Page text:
Two ESU Students Attend National Security Seminar in D.C.
Two East Stroudsburg University students recently traveled to Washington, D.C. to learn about issues relating to U.S. national security. Zachary Niles (left), a senior majoring in political science with a concentration on politics and government from Sellersville, Pa., and Alexis Lutz (right), a senior majoring in political science with a concentration on politics and government from Wilson Borough, Pa., attended a program, titled “Top Secret: Challenges to National Security in a Global Society.”
Former CIA Director R. James Woosley and Zachary Niles. Niles met Woosley at a speech Woosley made during a program about U.S. national security titled “Top Secret: Challenges to National Security in a Global Society.”
Two East Stroudsburg University of Pennsylvania (ESU) students recently traveled to Washington, D.C. to learn about issues relating to U.S. national security. Alexis Lutz, a senior majoring in political science with a concentration on politics and government from Wilson Borough, Pa., and Zachary Niles, a senior majoring in political science with a concentration on politics and government from Sellersville, Pa., attended a program, titled Top Secret: Challenges to National Security in a Global Society. The academic seminar – from May 19-24 – was sponsored by The Washington Center (TWC) Program for Internships and Academic Seminars in partnership with the Center for Strategic and International Studies (CSIS).
The seminar focused on national security issues and the decision making process as it relates to growing threats from terrorist groups, transnational networks, and rogue states. It examined how these changes impact the international arena and explored how the U.S. can best respond to them.
During the week in Washington, D.C. student and faculty attendees learned about national security issues of the day through site visits, tours and lectures by nationally recognized journalists, politicians, political analysts, and scholars. Presentations and panel discussions focused on such topics as identifying and stopping threats, drones, arms control and terrorism. There were talks by U.S. Congressman from Texas Michael McCaul (R-10th Dist.), the chairman of the House Committee on Homeland Security; David E. Sanger, the chief Washington correspondent for The New York Times, former CIA Director R. James Woosley and John C. (Chris) Inglis, deputy director of the National Security Agency (NSA). Inglis acts as the Agency’s chief operating officer, responsible for guiding and directing strategies, operations and policy.
Niles said the seminar was very rigorous.
“I decided to attend the seminar because I am very interested in our nation’s national security, and what better place to come learn about it than here in Washington D.C.,” said Niles. “From this seminar I have learned that we face complex issues dealing with national security. Topics we covered range from the President Obama drone policy, China conducting cyber-attacks, our military rebalance to Asia, Iran looking to develop nuclear capabilities, and the continuing threats of terrorism that we will face in the future. A main theme of importance from this seminar is that in order to be better prepared for the threats of today and tomorrow we need better cooperation–better sharing of information and intelligence between our sixteen intelligence agencies, continuous cooperation with our allies in Europe and Asia, and cooperation between the two political parties in Congress to rein in spending in order to lower our dependence on foreign governments buying our debt. Another great experience from this seminar was our ability to network while down here, everything from meeting fellow peers from universities all over the country, to the outstanding speakers who came in to talk with us and told us about how to obtain internships, to our faculty adviser who led our small group discussions. Sometimes in Washington, D.C. it’s all about who you know, and becoming an alumni of The Washington Center is a great stepping stone for advancement in my career.”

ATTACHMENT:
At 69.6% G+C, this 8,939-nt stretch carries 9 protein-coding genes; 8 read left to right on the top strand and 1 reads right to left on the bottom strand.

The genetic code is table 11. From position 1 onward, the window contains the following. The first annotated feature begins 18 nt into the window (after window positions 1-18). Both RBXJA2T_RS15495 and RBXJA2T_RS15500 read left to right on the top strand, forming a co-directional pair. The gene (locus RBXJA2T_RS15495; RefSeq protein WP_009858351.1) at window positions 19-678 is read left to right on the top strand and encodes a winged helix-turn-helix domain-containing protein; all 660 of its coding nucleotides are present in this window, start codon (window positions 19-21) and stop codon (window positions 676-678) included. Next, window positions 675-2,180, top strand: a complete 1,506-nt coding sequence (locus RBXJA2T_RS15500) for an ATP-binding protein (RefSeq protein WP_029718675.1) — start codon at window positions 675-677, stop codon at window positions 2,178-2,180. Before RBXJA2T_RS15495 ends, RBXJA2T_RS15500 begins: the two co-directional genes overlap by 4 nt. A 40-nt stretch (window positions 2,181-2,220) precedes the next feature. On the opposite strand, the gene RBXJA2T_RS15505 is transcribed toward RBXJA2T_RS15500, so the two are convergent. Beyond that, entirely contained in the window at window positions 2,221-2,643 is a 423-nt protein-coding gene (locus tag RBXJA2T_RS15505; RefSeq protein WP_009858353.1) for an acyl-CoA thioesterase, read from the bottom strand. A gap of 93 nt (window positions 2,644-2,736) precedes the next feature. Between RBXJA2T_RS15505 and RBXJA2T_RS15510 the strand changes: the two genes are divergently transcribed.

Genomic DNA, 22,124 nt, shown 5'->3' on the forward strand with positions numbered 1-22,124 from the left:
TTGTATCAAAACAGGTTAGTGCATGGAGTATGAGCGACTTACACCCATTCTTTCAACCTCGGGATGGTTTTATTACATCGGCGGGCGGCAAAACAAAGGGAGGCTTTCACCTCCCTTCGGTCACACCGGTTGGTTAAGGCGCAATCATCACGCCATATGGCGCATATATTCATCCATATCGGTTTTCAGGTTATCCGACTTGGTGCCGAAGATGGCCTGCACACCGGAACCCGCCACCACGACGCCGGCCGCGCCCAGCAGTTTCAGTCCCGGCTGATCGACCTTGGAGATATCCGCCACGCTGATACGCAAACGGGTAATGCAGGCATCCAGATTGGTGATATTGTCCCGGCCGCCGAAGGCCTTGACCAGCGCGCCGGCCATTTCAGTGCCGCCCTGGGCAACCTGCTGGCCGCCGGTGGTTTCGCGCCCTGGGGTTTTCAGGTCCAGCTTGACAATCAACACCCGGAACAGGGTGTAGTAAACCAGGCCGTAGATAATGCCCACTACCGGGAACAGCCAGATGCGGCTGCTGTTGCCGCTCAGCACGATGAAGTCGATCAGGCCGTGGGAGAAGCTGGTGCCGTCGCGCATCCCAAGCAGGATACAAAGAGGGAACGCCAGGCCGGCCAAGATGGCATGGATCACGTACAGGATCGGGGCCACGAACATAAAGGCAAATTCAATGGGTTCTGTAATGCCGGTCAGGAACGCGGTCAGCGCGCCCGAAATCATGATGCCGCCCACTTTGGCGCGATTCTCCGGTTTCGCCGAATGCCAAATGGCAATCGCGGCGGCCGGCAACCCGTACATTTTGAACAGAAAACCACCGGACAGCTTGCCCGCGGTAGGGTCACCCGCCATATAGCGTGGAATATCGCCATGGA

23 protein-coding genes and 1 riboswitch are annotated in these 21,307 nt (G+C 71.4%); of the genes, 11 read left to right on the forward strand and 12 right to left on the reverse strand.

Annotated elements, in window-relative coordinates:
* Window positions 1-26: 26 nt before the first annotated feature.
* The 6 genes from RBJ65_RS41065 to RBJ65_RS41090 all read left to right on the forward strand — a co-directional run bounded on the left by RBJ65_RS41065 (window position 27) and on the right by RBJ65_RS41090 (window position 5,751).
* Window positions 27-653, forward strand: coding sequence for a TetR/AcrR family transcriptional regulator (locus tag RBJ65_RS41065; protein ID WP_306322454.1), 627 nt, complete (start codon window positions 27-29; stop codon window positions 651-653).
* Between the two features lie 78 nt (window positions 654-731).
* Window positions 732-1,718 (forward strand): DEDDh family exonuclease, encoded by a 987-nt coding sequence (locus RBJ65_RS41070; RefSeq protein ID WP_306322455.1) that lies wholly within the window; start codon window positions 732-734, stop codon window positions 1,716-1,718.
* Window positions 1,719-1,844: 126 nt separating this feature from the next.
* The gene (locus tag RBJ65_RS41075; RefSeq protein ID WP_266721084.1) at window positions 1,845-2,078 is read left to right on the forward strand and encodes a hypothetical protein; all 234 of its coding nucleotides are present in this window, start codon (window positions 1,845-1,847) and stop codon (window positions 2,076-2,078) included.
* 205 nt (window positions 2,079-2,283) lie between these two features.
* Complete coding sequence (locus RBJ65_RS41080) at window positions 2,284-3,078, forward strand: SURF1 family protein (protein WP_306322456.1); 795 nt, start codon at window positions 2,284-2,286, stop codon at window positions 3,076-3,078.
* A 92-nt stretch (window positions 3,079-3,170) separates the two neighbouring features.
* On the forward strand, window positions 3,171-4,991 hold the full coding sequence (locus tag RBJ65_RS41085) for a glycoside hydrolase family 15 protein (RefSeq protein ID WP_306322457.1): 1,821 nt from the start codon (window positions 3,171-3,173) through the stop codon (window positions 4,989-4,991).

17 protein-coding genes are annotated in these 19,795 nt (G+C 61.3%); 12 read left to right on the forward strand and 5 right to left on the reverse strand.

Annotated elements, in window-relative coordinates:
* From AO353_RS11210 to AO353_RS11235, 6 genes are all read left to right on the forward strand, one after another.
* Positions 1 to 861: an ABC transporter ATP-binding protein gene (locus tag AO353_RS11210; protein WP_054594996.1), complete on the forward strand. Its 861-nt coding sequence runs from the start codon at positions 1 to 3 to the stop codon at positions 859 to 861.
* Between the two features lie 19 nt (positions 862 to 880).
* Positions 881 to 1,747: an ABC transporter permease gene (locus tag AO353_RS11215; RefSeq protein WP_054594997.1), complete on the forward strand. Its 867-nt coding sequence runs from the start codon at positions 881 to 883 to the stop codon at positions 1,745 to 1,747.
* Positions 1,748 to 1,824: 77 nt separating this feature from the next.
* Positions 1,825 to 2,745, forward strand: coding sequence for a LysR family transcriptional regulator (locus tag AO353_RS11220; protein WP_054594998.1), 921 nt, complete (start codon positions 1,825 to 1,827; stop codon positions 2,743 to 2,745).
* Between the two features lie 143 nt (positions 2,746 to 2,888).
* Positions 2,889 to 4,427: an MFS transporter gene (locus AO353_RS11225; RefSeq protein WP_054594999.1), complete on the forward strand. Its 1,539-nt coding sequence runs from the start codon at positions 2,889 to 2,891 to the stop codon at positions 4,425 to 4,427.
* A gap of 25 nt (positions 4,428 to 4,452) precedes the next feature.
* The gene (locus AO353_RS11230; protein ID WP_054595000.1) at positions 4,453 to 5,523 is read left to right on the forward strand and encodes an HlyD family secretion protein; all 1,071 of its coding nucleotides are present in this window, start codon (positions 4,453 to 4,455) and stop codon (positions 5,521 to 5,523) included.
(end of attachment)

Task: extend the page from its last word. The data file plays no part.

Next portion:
Niles was able to meet Inglis and ask for career advice. He also met former CIA Director Woosley.
Lutz, who will graduate from ESU later this year, said she also benefited greatly from the program and it exceeded her expectations.
“I chose to participate in the National Security Seminar to decide whether or not it was the field I would like to pursue for a career,” said Lutz. “After taking part in this seminar I have learned a lot about multiple national security aspects such as new technological advances in the military and cyber terrorism. Through lectures, discussion groups, and site visits, this has been a life changing experience. I am so happy I decided to participate in the seminar because not only have I gotten the chance to network and gain more knowledge about the roles and various aspects of national security, but it taught me a lot about myself and who I hope to be when I get older.”
The students visited the J. Edgar Hoover FBI Building and the State Department and took a bus tour of Washington, D.C.
The trip was partially funded by the Office of the Dean of Arts and Sciences and arranged by Kimberly S. Adams, Ph.D., ESU associate professor of political science and campus liaison to TWC. TWC is an educational non-profit, non-partisan organization that provides thousands of students from hundreds of colleges and universities nationally and worldwide with specialized internship opportunities in Washington D.C., and abroad.
For more information about the political science degree programs at East Stroudsburg University contact Dr. Adams at 570-422-3924 or by email at email@example.com. For information about the Washington Center for Internships and Academic Seminars, visit http://www.twc.edu/